- Introduction to chemistry
- Preparing to study chemistry
- Elements and atoms
- Average atomic mass
- Worked example: Atomic weight calculation
- The mole and Avogadro's number
- Atomic number, mass number, and isotopes
- Worked example: Identifying isotopes and ions
- Isotope composition: Counting protons, electrons, and neutrons
A summary of math and science knowledge to get you ready for learning chemistry on Khan Academy!
Welcome to the world of chemistry!
In this article, we'll summarize some fundamental concepts that will be helpful as you learn introductory or AP Chemistry. If some of the topics look unfamiliar or you don't remember them anymore, don't worry! We've provided links to help you learn or review the material on Khan Academy as you go. Remember, you can learn anything!
- Graphing slope-intercept form: Part of the fun of chemistry is running your own experiments. Once you obtain experimental data, you'll need to know how to visualize and interpret the results.
- Quadratic formula: Knowing how to set up and solve quadratic equations will come in handy when you learn about chemical equilibrium.
- Scientific notation: Chemists are lazy and don't want to write out all the zeros in numbers like 300,000,000 or 0.0000057, so we instead write these numbers using scientific notation. Understanding scientific notation will let you skip writing out all those zeros, too!
- Significant figures: Scientists use significant figures to aggravate chemistry students (just kidding!) and communicate the precision of a measurement or calculation.
Physics and biology
- The scientific method: Scientists are constantly uncovering new information about how the world works. The scientific method helps us ask questions about our observations and design experiments to test possible explanations.
- Coulomb’s law: The force between charged particles can be used to explain the properties of matter down to the subatomic level.
Want to join the conversation?
- This question has been bugging me for a while. are most of the man made elements on the periodic table a combination of other elements from the periodic tables? If so why aren't they classified as compunds?(191 votes)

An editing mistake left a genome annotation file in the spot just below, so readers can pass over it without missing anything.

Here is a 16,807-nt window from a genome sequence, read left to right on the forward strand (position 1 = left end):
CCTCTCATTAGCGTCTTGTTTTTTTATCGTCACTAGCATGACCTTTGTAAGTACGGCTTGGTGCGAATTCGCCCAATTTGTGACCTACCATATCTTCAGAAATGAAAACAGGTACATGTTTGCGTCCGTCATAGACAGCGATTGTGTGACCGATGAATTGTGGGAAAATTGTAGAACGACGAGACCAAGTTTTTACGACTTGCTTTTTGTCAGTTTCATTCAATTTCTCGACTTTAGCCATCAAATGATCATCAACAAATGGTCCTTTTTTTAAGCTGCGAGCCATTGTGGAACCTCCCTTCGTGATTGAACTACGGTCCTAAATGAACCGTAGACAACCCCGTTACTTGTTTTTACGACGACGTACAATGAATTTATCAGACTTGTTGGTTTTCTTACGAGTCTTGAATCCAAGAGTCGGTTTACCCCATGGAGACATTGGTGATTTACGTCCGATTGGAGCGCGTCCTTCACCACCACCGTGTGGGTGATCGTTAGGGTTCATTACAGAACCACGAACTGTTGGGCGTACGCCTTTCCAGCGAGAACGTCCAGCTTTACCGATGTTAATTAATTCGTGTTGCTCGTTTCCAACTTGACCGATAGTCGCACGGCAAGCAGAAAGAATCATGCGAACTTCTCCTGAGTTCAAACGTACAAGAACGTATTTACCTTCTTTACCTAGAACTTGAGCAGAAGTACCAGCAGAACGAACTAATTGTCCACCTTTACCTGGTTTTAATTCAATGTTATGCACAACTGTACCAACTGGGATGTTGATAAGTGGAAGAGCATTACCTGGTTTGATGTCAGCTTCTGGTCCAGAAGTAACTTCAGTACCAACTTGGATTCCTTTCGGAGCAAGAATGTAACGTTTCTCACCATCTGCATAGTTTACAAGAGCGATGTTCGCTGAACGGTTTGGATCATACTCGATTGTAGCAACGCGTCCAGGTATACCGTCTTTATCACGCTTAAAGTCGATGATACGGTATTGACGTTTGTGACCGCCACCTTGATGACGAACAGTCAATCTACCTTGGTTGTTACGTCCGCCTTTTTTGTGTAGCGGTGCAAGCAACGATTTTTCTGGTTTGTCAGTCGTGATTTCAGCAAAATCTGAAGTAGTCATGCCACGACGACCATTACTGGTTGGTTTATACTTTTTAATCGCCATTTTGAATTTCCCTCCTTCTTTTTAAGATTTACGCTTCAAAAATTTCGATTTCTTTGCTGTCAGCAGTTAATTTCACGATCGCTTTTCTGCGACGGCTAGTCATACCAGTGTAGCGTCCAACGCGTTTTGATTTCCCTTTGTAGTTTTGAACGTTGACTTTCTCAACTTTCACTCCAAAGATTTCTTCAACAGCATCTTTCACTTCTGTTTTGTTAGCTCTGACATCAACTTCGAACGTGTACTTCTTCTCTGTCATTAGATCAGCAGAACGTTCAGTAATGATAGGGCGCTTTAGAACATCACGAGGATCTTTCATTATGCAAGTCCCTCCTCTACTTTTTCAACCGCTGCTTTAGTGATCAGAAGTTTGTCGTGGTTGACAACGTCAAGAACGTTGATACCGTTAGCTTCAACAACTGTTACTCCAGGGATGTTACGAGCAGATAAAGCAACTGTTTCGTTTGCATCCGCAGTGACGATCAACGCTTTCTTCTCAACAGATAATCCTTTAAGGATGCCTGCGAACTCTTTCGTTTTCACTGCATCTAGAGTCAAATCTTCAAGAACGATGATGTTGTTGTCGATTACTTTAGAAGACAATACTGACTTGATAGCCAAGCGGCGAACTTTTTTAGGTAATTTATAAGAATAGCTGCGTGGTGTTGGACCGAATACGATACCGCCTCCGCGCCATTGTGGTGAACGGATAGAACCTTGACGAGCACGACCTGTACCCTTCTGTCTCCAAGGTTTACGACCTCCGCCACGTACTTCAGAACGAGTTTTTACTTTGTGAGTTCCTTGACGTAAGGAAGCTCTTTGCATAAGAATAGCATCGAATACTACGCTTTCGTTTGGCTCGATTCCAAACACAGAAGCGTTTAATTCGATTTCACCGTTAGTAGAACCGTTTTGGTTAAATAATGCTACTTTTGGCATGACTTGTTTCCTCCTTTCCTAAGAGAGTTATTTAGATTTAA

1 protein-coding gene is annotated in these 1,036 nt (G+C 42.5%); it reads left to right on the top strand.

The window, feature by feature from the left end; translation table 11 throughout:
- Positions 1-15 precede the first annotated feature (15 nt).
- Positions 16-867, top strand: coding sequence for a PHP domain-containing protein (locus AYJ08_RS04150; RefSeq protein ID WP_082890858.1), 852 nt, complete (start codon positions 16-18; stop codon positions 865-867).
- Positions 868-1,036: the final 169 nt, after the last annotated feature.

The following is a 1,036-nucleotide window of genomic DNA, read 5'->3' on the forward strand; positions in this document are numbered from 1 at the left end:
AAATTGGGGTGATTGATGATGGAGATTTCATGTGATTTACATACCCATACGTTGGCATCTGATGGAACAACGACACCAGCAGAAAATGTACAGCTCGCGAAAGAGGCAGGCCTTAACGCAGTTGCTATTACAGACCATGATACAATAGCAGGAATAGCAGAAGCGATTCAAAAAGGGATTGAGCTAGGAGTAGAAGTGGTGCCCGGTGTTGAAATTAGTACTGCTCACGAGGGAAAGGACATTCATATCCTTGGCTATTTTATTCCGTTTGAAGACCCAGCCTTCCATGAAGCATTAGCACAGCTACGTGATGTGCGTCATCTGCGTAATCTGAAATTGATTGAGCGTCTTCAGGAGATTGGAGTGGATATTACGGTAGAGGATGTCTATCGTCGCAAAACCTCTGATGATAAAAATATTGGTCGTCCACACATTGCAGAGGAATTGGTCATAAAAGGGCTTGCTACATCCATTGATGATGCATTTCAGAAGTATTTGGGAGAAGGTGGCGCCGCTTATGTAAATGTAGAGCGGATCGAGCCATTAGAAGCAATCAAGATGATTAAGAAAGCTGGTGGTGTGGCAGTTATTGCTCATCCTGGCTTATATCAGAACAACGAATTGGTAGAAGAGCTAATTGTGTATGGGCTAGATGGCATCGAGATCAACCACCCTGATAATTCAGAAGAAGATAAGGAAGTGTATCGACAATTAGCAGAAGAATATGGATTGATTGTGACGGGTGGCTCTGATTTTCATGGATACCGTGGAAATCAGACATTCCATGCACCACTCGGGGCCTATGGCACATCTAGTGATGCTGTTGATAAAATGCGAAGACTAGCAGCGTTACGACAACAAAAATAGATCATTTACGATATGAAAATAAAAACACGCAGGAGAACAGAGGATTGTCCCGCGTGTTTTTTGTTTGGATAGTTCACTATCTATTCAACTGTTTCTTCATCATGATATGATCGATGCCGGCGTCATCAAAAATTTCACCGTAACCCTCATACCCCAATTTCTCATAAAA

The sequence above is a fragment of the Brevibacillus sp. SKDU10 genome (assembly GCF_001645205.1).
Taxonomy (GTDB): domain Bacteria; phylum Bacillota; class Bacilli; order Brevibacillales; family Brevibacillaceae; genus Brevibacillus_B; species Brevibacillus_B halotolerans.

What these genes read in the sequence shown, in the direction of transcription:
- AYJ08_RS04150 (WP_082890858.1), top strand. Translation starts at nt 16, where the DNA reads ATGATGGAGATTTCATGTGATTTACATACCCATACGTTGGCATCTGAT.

- They are individual atoms of a new element. Compounds are two or more atoms chemically bonded into a molecule.(214 votes)
- Does every element have an isotope(s)(37 votes)
- can you please tell me what makes acids acid and bases base. what is special in them(0 votes)
- There are several definitions to acids and bases, all of which were created relatively at the same time. The Arrhenius theory states an acid donates a hydronium ion/proton(H+) and a base donates a hydroxide (OH-) subsequently increasing the concentration of each in a solution. The Bronstead-Lowry definition states an acid and base react to form their conjugate base and conjugate acid conterparts with the exchange of a proton (H+). Finally, the most emcompassing definition comes from Lewis theory. It states an acid is one that accepts electron pair (i.e. an electrophile) and a base is one that donates an electron pair (i.e. a nucleophile). This a very simiplified explanation for these definitions.(23 votes)
I am 10th grade student and I do not have any basic knowledge of chemistry
I realised that there are no high school chemistry course in khan academy unlike physics